Money Laundering

Money Laundering has been existing as long as human kind invented the concept of money. However, the legal concept of laundering has only developed quite recently. First and foremost, it is of utmost importance to explain what the meaning of the laundering of money is.

Money laundering means when the proceeds obtained from a criminal activity are “washed” by being passed through other legal sources so that these proceeds can be reused again either for the same or another criminal activity or even for other legal purposes. Thus, for the money laundering to arise, there shall always be a criminal activity and there shall always be proceeds flowing through that criminal activity.

The main offences of money laundering are when there is conversion, transfer, concealment, acquisition, possession and retention of such proceeds. However, other situations can lead to laundering like for example tipping off, which means when a person informs another person that a search is going to be carried out on that particular person. Again, this offence is highly criminalised in today’s society for the obvious reason that no one shall help another person in a criminal activity because otherwise, the person who helps out shall be considered as a co-accused.

The main activities that are funded by money laundering are drug trafficking and terrorism. Indeed, in Malta, there are the Dangerous Drugs Ordinance (Cap. 101) and the Medical and Kindred Professions Ordinance (Cap. 31) that regulate this offence with regard to drug trafficking. Terrorism is also controlled in Malta by the enactment of The Prevention of Money Laundering and Funding of Terrorism Regulations (Subsidiary Legislation 373.01) that implement the provisions of Directive 2005/60/EC of the European Parliament and of the Council of 26 October 2005 on the prevention of the use of the financial system for the purposes of the laundering of money and terrorist financing and also of Directive 2006/70/EC of the European Commission of 1 August 2006. Hence, it shows the huge importance of why one shall criminalize the laundering of money and trying to prevent it at all costs.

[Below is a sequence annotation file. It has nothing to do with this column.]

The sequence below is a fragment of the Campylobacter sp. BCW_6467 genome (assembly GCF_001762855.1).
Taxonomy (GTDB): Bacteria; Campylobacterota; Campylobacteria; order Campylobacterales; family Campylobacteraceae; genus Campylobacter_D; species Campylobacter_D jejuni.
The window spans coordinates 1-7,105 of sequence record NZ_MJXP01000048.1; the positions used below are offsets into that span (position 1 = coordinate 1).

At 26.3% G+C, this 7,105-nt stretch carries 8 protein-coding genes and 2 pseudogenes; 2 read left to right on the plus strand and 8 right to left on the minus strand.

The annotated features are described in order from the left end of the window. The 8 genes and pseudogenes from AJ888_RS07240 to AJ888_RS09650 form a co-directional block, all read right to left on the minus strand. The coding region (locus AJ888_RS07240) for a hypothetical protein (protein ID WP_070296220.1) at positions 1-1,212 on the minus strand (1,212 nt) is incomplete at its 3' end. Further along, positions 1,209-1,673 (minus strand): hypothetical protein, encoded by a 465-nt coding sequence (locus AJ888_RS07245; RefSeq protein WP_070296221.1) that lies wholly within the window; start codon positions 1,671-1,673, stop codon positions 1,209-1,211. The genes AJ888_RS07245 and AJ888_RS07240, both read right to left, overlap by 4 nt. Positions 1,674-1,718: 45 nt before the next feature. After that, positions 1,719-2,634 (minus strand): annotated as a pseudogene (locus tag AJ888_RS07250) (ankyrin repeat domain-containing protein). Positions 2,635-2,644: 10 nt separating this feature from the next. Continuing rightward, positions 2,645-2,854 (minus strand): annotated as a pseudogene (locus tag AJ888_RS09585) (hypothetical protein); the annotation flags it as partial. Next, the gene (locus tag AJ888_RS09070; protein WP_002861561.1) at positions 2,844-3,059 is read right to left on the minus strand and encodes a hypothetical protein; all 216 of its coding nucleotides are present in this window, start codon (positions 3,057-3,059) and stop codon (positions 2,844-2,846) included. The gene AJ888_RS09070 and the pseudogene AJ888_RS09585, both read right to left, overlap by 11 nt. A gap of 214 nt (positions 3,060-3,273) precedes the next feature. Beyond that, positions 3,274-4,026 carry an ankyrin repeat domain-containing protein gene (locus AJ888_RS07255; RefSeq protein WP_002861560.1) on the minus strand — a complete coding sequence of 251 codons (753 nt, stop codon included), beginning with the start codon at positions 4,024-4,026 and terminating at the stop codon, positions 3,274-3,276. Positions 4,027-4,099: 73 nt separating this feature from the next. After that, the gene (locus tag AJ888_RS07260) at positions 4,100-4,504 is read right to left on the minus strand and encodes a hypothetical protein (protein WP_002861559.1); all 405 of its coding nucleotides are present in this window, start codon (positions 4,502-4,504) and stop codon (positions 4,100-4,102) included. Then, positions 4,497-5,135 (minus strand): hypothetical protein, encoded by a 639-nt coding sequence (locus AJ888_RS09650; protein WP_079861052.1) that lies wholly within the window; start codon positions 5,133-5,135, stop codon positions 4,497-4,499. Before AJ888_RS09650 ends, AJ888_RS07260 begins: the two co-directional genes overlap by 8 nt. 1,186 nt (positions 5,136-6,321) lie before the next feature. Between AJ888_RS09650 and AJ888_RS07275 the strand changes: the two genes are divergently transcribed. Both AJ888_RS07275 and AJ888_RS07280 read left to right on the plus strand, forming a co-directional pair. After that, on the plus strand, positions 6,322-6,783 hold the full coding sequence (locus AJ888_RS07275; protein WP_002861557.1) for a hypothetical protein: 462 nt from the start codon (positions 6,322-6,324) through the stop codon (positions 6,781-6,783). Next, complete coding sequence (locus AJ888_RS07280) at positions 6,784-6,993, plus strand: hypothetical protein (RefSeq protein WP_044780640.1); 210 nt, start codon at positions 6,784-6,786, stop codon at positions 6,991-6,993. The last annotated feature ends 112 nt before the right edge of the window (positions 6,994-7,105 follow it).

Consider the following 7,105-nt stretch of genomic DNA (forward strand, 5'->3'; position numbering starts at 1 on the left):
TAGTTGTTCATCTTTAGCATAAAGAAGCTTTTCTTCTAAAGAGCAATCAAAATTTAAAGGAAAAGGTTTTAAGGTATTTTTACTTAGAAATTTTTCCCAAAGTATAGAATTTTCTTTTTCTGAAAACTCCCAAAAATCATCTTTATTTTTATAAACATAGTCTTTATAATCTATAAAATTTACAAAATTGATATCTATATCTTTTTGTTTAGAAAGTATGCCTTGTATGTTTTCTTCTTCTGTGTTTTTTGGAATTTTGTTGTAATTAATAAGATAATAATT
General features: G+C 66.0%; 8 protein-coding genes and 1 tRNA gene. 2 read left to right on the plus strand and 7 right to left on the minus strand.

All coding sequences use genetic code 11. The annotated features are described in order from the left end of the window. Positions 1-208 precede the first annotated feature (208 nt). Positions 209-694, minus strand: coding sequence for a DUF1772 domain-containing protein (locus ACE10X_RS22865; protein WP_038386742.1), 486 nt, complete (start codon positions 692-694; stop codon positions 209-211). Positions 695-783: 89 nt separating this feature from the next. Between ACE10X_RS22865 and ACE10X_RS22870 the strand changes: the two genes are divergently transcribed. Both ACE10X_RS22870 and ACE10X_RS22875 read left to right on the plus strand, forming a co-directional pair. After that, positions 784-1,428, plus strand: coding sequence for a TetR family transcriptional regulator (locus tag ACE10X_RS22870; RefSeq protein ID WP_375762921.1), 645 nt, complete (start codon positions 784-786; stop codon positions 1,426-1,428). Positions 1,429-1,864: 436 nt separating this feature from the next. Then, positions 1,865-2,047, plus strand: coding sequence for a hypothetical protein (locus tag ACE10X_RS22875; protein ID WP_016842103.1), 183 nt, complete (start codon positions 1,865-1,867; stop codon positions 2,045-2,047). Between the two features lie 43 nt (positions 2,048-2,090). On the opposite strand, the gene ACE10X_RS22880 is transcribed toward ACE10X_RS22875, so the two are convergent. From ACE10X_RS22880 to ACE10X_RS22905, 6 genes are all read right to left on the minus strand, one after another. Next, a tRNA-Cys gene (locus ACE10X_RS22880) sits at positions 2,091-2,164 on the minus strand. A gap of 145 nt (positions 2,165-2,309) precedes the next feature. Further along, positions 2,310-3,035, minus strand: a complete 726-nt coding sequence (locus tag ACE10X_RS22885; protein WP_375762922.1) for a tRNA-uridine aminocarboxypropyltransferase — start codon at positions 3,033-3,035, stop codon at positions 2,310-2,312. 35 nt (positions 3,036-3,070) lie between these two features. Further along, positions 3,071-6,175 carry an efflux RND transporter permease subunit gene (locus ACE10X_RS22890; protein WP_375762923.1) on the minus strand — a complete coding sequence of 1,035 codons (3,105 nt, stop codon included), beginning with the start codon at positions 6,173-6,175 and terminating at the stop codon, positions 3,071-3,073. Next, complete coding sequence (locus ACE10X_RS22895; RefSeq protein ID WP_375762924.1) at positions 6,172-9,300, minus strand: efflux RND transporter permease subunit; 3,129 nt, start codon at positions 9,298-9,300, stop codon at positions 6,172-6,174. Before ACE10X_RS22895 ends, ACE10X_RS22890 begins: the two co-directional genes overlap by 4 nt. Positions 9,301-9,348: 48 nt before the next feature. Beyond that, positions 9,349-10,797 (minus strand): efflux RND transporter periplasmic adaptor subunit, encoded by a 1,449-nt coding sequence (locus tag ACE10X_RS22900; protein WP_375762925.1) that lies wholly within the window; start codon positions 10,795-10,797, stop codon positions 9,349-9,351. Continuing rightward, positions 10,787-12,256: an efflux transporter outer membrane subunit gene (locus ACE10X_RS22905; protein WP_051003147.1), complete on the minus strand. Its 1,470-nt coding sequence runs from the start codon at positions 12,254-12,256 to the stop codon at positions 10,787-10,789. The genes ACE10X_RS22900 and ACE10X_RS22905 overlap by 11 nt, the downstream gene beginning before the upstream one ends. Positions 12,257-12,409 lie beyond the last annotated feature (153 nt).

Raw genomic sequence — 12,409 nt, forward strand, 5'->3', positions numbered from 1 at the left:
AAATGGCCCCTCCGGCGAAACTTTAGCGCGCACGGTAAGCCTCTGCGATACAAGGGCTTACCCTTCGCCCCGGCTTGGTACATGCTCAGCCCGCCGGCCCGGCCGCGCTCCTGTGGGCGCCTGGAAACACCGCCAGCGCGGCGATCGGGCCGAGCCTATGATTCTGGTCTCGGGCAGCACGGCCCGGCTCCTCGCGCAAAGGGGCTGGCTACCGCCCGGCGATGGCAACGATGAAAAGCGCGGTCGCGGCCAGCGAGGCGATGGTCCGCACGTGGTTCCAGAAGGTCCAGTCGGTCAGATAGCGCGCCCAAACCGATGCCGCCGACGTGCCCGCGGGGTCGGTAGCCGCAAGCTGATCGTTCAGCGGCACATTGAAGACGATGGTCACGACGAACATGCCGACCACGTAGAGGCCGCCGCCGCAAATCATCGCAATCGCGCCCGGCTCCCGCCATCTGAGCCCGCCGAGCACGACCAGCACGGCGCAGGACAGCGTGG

The question that might crop up is why the law has only evolved recently on such issue. The reason is mainly that money laundering is not a hard core criminal activity that shocks the people as for example killing someone or stealing but it is more of something intangible and looked at as a moral issue. Hence, people do not seem to worry much about such problem.

Nonetheless, there shall be laws that regulate this offence of money laundering because when people carry out this offence, they are not paying taxes on the proceeds they are gaining as any other citizen. Hence, if this offence is criminalized, the country in general will surely benefit.

Indeed, in Malta this offence of money laundering is regulated by the Prevention of Money Laundering Act (Cap. 373). This law puts a great emphasis on the due diligence that shall be exercised by any person concerned who somehow deals with finances, especially banks and other financial institutions. Also, certain categories of people, both legal and natural persons, like for example legal officers, bank officers, casinos, real estate agents and high value dealers need to fill out the annual compliance report every single year. There is also the Financial Intelligence Analysis Unit (FIAU) that investigates any complaint and which was indeed set up by the Prevention of Money Laundering Act (Cap. 373).

In fact, this process of the laundering of money can easily take place mainly in countries where there is strict bank secrecy like for example Lichtenstein and where there is the possibility to form a sham company.

Another issue is that the penalties imposed in Malta are quite hefty that can include imprisonment and even fines that are quite high while the proceeds obtained can be forfeited or if forfeiture is not possible, the person accused has to pay an extra amount of money or serving an extra time in prison.

Consequently, although money laundering can be looked at by some people as an easy way to gain a lot of money yet if one is caught, the price to pay back is quite high leading to the reasoning that it is not worth to risk everything for the high possibility to lose everything in a split of a second.